Waymo sues Uber and Otto with stealing confidential information on Waymo’s Lidar sensor technology

Picture credit: Takayuki Yamazaki

Alphabet’s Waymo self-driving car unit sued Uber and its autonomous trucking subsidiary Otto yesterday over allegations of theft of its confidential and proprietary sensor technology, according to Reuters.

Waymo accused Uber and Otto, acquired by Uber in August, with stealing confidential information on Waymo’s Lidar sensor technology to help speed its own efforts in self-driving technology.

Lidar, which uses light pulses reflected off objects to gauge their position on or near the road, is a crucial component of self-driving systems. Previous systems have been very expensive and Waymo sought to design one over 90% cheaper, making its Lidar technology among the company’s “most valuable assets,” Waymo said.

“Uber’s LiDAR technology is actually Waymo’s LiDAR technology,” said Waymo’s complaint in the Northern District of California.

Uber said it took “the allegations made against Otto and Uber employees seriously and we will review this matter carefully,” according to Reuters.

Otto launched in May.

One of its co-founders, Anthony Levandowski, has been an executive on Google’s self-driving project.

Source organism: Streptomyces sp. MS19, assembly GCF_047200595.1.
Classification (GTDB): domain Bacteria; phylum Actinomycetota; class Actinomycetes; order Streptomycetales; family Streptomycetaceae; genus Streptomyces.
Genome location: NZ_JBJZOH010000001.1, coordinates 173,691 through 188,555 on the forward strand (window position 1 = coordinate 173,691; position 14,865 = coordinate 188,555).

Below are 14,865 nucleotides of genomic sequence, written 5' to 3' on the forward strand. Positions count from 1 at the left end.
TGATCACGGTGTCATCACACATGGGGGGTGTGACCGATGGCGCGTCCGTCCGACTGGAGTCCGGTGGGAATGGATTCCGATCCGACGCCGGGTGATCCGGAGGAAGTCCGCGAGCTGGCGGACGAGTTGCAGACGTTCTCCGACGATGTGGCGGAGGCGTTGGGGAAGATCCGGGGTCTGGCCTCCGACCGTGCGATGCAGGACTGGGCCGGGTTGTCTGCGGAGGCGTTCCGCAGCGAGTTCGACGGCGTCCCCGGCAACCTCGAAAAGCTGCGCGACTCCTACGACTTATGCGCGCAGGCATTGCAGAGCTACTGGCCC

Uber acquired Otto in August for what Waymo said in the lawsuit was $680 million.

Waymo said that before Levandowski’s resignation in January 2016 from Google, whose self-driving unit was renamed Waymo in December, he downloaded over 14,000 confidential files, including Lidar circuit board designs, thereby allowing Uber and Otto to fast-track its self-driving technology.

“While Waymo developed its custom LiDAR systems with sustained effort over many years, defendants leveraged stolen information to shortcut the process and purportedly build a comparable LiDAR system in only nine months,” the complaint said.

Waymo noted that Google used over seven years to self-driving cars.

Waymo’s lawsuit said it learned of this use of trade secrets and patent infringement after it was inadvertently copied on an email from a component vendor that included a design of Uber’s Lidar circuit board, which bore a “striking resemblance” to Waymo’s design.